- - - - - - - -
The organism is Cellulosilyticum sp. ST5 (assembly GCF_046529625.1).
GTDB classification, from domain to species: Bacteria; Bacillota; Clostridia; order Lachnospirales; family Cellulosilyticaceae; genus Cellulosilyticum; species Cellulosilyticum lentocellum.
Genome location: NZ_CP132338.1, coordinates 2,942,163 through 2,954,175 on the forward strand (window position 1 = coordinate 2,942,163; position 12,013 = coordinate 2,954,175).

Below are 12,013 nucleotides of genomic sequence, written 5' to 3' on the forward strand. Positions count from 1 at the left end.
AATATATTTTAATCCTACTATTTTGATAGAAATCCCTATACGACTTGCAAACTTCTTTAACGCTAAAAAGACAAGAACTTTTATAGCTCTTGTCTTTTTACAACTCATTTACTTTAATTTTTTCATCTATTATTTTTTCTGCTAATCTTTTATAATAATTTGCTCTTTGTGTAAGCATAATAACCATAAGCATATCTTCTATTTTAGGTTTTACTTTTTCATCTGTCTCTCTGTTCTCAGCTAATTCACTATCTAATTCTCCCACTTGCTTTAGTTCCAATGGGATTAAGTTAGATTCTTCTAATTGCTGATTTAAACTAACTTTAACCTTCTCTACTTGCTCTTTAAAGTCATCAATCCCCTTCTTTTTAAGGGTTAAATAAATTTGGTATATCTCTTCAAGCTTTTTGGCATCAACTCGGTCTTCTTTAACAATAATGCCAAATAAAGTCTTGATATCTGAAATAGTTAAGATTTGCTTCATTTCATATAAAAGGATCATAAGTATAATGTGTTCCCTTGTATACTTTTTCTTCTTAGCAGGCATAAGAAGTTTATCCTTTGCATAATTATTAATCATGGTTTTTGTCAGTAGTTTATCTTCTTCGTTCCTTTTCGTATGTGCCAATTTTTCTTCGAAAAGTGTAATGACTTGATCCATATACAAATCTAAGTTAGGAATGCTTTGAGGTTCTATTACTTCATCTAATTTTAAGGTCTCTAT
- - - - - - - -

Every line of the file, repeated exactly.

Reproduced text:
The organism is Cellulosilyticum sp. ST5 (assembly GCF_046529625.1).
GTDB classification, from domain to species: Bacteria; Bacillota; Clostridia; order Lachnospirales; family Cellulosilyticaceae; genus Cellulosilyticum; species Cellulosilyticum lentocellum.
Genome location: NZ_CP132338.1, coordinates 2,942,163 through 2,954,175 on the forward strand (window position 1 = coordinate 2,942,163; position 12,013 = coordinate 2,954,175).

Below are 12,013 nucleotides of genomic sequence, written 5' to 3' on the forward strand. Positions count from 1 at the left end.
AATATATTTTAATCCTACTATTTTGATAGAAATCCCTATACGACTTGCAAACTTCTTTAACGCTAAAAAGACAAGAACTTTTATAGCTCTTGTCTTTTTACAACTCATTTACTTTAATTTTTTCATCTATTATTTTTTCTGCTAATCTTTTATAATAATTTGCTCTTTGTGTAAGCATAATAACCATAAGCATATCTTCTATTTTAGGTTTTACTTTTTCATCTGTCTCTCTGTTCTCAGCTAATTCACTATCTAATTCTCCCACTTGCTTTAGTTCCAATGGGATTAAGTTAGATTCTTCTAATTGCTGATTTAAACTAACTTTAACCTTCTCTACTTGCTCTTTAAAGTCATCAATCCCCTTCTTTTTAAGGGTTAAATAAATTTGGTATATCTCTTCAAGCTTTTTGGCATCAACTCGGTCTTCTTTAACAATAATGCCAAATAAAGTCTTGATATCTGAAATAGTTAAGATTTGCTTCATTTCATATAAAAGGATCATAAGTATAATGTGTTCCCTTGTATACTTTTTCTTCTTAGCAGGCATAAGAAGTTTATCCTTTGCATAATTATTAATCATGGTTTTTGTCAGTAGTTTATCTTCTTCGTTCCTTTTCGTATGTGCCAATTTTTCTTCGAAAAGTGTAATGACTTGATCCATATACAAATCTAAGTTAGGAATGCTTTGAGGTTCTATTACTTCATCTAATTTTAAGGTCTCTAT